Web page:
St. Agnes Hospital has changed over 150 years, but mission remains same
By Maria Wiering
St. Agnes Hospital turned 150 May 22 – a milestone the hospital commemorated by adding a historical marker to its facility.
Throughout the decades, the southwest Baltimore hospital has been at the forefront of medicine, said Daughter of Charity Sister Ellen LaCapria, St. Agnes’ vice president for mission integration.
“We have been able to be the pioneers in many cutting-edge medical procedures and events,” she said. Among those accomplishments was the world’s first chest pain emergency room, which opened at St. Agnes in 1981 under Dr. Raymond Bahr.
The Daughters of Charity opened St. Agnes during the Civil War, at a time when cholera and other diseases plagued the city’s poorer denizens. At the suggestion of Cardinal James Gibbons, the hospital became a sanitarium in 1898 for mentally ill and drug-addicted patients. In 1906, it resumed its general hospital status under the renowned Dr. Joseph Bloodgood, and hosted the country’s second oldest surgery residency.
Over the decades, it opened a nursing school and grew its facilities along with its treatment methods. This year alone it expanded its chest pain emergency department and added a liver and pancreases center. It also purchased the Cardinal Gibbons High School property in Baltimore for a development of “mixed-use” health care services.
Although the hospital has changed throughout its history, its mission is the same, Sister Ellen said.
“We see Christ in persons who are poor,” she said. “That sense of really helping our associates and physicians see (in) even some of the most difficult patients and family members that Jesus is in them … that’s our mission.”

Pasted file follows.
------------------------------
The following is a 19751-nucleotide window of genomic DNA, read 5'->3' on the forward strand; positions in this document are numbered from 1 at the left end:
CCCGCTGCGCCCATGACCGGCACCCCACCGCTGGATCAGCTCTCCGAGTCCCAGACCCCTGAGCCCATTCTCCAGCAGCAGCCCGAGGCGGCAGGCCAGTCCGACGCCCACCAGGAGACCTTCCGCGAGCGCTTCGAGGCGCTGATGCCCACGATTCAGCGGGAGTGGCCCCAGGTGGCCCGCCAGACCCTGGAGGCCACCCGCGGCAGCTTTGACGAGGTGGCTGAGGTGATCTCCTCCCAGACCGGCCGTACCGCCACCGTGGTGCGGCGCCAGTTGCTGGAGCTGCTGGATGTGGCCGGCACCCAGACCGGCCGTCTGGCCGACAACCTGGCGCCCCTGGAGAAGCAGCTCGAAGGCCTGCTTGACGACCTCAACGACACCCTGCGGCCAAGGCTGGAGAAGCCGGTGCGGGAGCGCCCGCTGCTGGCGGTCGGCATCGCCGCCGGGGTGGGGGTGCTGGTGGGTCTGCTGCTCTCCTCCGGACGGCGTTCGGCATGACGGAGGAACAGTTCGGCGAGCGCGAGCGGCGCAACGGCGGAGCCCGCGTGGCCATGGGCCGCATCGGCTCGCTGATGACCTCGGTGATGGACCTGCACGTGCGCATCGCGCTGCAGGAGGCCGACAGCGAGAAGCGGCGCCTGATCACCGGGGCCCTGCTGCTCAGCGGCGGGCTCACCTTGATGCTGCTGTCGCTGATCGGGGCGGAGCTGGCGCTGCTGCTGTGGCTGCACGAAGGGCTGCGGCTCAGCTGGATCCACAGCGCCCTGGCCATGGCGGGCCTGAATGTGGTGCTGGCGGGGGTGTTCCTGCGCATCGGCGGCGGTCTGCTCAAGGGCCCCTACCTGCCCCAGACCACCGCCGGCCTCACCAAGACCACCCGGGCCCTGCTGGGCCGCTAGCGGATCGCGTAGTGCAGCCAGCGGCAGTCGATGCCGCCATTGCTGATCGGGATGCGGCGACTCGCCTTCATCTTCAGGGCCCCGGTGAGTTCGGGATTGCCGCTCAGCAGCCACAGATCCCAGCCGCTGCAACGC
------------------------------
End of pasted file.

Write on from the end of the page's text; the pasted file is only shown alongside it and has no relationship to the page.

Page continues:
St. Agnes continues to offer charitable care and connects its eligible patients with public assistance for continued health care.
“It’s not just about giving, it’s about empowering our patients,” Sister Ellen said.
One of the hospital’s models is St. Elizabeth Ann Seton, who founded the Sisters of Charity, who later joined with their French counterparts to become the Daughters of Charity.
In 1952, the hospital’s connection to Mother Seton was driven home when it treated 3-year-old Ann Theresa O’Neill, who was diagnosed with acute lymphatic leukemia and not expected to recover. The sisters and her family prayed for Mother Seton’s intercession for the girl’s healing, and her leukemia disappeared. The Vatican accepted the healing as a miracle required for the saint’s canonization.
O’Neill attended the hospital’s sesquicentennial Mass in April at the Basilica of the National Shrine of the Assumption of the Blessed Virgin Mary.
Sister Ellen is proud to know that the Daughters of Charity’s legacy has continued at St. Agnes, she said. She is one of nine sisters who live on the hospital campus, five of whom work at the hospital.
“We continue to stand on the shoulders of those who came before us,” she said. “They left us a wonderful legacy that I hope we can continue to keep strong, even in the midst of all that’s happening in health care in the United States,” she said, referring to the complicated economics of the U.S. health system.
Although Sister Ellen admires the sisters who worked in the hospital’s early years, she doesn’t have a romantic view of their hard work, she said.
“I would have loved to have gotten to know those sisters who were pioneers in many ways,” she said. “I’d love to be a fly on the wall.”
Copyright (c) May 23, 2012 CatholicReview.org